Hispanic Stock Imagery Market Simmers!

There’s no doubt about it, the Hispanic stock imagery market is red hot, and new entrants are jostling for elbow room as the field becomes increasingly crowded. Each passing week seems to bring with it a new player onto this competitive and hotly-contested turf.

Getty images, perhaps the most well-known stock imagery provider in the general market, has recently made overtures to the Hispanic market that shows it means business. In October the company announced a partnership with Hola Images, which specializes in Hispanic-relevant visual content, advertises “Content by Hispanics, with Hispanics in mind.” Hola Images President Lorena Maria Arnold stresses that Hola's imagery spans the spectrum of Latino experience from heavily Hispanic to fully-acculturated to depict the breadth and depth of the Latino experience.

Getty images also co-hosted “Creativisimo!” with AHAA this February, an event that focused on current trends and the future of Hispanic-relevant stock photography. Some of the topics discussed during the Creativisimo! discussion groups included: 

 The state of the industry — hot topics, trends and impending changes

 How imagery needs differ between U.S. Hispanic agencies and non-Hispanic agencies
 Recognizing intra-cultural diversity and inter-generational resonance.

Agencia Efe, the fourth largest wire service in the world, penned a deal last June with Index Stock that grants them access to Index Stock's complete photo archive of stock imagery. As Portada reported at the time, Efe had only just signed a deal with Zuma, another stock photography company, when the deal with Index Stock was finalized

Rafael Carranza, Efe's sub-director of North American sales, explained the rationale behind signing with two stock photo companies: “Zuma's stock photography is more specialized within the celebrity/entertainment realm, whereas Index Stock is a much more comprehensive database of many different types of photos,” said Carranza. He added, “We’re very excited about these new partnerships. We want our customers to have the best service in the market and these alliances help to realize that goal.”

In an effort to provide Hispanic advertisers, agencies and design firms with a wide range of stock photos “that reflect the true authenticity of the U.S. Hispanic experience,” long-time Hispanic advertising executive Guadalupe Marmolejo has announced the launch of Pozo Digital.

The company was created out of a perception that, currently, the market is dominated by a few large general market companies with limited Hispanic inventories. Ms. Marmolejo and her team are of the belief that they can deliver more relevant images to clients.

Among the website's notable features is a rights management tool that can restrict other advertisers' use of the image by certain criteria such as ad-category and medium. Another is that the user can switch from English to Spanish, or visa versa at any point in the browsing experience.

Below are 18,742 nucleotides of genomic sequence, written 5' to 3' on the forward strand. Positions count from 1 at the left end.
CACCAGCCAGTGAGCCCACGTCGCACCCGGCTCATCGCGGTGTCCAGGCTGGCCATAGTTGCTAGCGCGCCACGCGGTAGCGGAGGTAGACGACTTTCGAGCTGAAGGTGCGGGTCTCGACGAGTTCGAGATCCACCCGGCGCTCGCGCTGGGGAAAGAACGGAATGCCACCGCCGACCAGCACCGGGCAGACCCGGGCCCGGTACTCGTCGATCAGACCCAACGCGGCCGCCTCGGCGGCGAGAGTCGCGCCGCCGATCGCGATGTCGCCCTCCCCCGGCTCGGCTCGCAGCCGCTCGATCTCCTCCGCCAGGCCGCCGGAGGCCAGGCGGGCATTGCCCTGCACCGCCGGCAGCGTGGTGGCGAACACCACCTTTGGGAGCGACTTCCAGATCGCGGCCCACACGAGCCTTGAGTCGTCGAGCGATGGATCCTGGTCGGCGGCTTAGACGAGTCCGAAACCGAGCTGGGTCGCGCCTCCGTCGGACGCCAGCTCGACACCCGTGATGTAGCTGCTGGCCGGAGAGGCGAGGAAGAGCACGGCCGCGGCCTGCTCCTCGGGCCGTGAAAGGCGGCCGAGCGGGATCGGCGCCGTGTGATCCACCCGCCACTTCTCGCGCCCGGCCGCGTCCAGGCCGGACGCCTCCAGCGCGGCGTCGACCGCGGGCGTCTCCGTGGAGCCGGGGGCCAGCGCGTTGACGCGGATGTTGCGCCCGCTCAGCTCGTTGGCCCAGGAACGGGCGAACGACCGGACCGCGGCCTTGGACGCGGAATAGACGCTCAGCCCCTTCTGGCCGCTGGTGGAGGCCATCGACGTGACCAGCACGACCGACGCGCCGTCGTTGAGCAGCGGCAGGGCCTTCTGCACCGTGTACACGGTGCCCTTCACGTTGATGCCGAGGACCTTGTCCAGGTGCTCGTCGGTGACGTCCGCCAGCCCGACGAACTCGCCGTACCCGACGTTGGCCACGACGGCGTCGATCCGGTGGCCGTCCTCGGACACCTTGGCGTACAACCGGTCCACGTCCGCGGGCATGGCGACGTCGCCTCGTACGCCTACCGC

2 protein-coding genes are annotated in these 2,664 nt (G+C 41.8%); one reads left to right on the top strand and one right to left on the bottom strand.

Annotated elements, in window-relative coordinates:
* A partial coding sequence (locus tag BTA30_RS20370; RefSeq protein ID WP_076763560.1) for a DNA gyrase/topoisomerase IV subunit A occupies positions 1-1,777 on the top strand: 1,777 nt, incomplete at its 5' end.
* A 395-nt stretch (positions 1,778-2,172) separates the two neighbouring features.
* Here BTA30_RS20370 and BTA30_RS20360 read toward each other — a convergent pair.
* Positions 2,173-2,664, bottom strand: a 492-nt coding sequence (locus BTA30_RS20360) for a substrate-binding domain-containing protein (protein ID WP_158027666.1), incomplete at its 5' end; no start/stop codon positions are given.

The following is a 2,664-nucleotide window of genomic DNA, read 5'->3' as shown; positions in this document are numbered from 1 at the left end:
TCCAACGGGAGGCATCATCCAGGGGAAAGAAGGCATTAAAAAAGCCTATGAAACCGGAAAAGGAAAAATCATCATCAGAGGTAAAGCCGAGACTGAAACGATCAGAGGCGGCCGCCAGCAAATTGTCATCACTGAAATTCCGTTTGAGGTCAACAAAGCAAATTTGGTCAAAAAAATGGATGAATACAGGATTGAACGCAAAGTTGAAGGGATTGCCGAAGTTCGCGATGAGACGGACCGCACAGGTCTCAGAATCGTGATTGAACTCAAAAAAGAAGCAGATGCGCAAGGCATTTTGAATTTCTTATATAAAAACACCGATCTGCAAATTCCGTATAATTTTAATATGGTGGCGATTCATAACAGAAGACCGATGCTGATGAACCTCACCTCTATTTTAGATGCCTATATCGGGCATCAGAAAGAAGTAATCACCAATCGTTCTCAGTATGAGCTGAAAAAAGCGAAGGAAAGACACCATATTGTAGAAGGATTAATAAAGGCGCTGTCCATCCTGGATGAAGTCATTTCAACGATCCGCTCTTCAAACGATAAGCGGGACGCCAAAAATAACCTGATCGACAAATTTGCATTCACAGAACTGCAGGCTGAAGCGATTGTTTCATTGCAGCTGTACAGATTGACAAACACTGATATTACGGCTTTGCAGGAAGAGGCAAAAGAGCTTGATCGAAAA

Latino Imagery Companies




Imagery is produced by Latino photographers


Entertainment/celebrity focus



Index Stock

Comprehensive database of Latino imagery



Hand-selected for authenticity; exclusivity options


Non-exclusive, inexpensive images




“One of the things that sets Pozo Digital apart from the competitors is the carefully vetted selection of photos we offer,” says Marmolejo, who has had over 17 years of end-user experience working with stock imagery. “In that time I've developed a keen sense of what imagery rings authentic with Hispanic audiences. Another thing that makes us different is our current undertaking to develop a vast array of vintage photography from Latin America.”

Another entrant into the market is Hispanicshots.com, which advertises itself as the source for inexpensive and conveniently accessed Latino stock photography. The website offers a variety of photos depicting Hispanic individuals, families, and couples in day-to-day activities. The photos are offered on a non-exclusive, royalty-free, one year basis.

While each of the aforementioned Hispanic imagery providers holds one thing in common – the subject matter – they differ in the options they offer regarding the purchase and use of the imagery. 

Hola! Images emphasizes the fact that their imagery is produced by Latino photographers, and that it is representative of the acculturation-related variation that exists within U.S. Hispanic communities.

Zuma’s photos, according to Efe’s Rafael Carranza, have an entertainment/celebrity interest focus, while Index Stock is a more comprehensive database of photos.

Pozo Digital chooses to highlight the handpicked-nature of the photos they offer, each one having been examined and approved by veteran ad executive Guadalupe Marmolejo.

While Ms. Marmolejo’s company offers photos that have been selected for their authenticity and may be purchased on an exclusive basis, Hispanicshots.com offers photos that are non-exclusive and available at cut-rate prices.

When choosing a stock-imagery company to partner with, perhaps the most important question to answer is what the priorities of the campaign are, and how a prospective imagery company’s offerings fit those priorities. In essence, the optimal stock imagery partner is determined by the purpose for which the imagery is intended.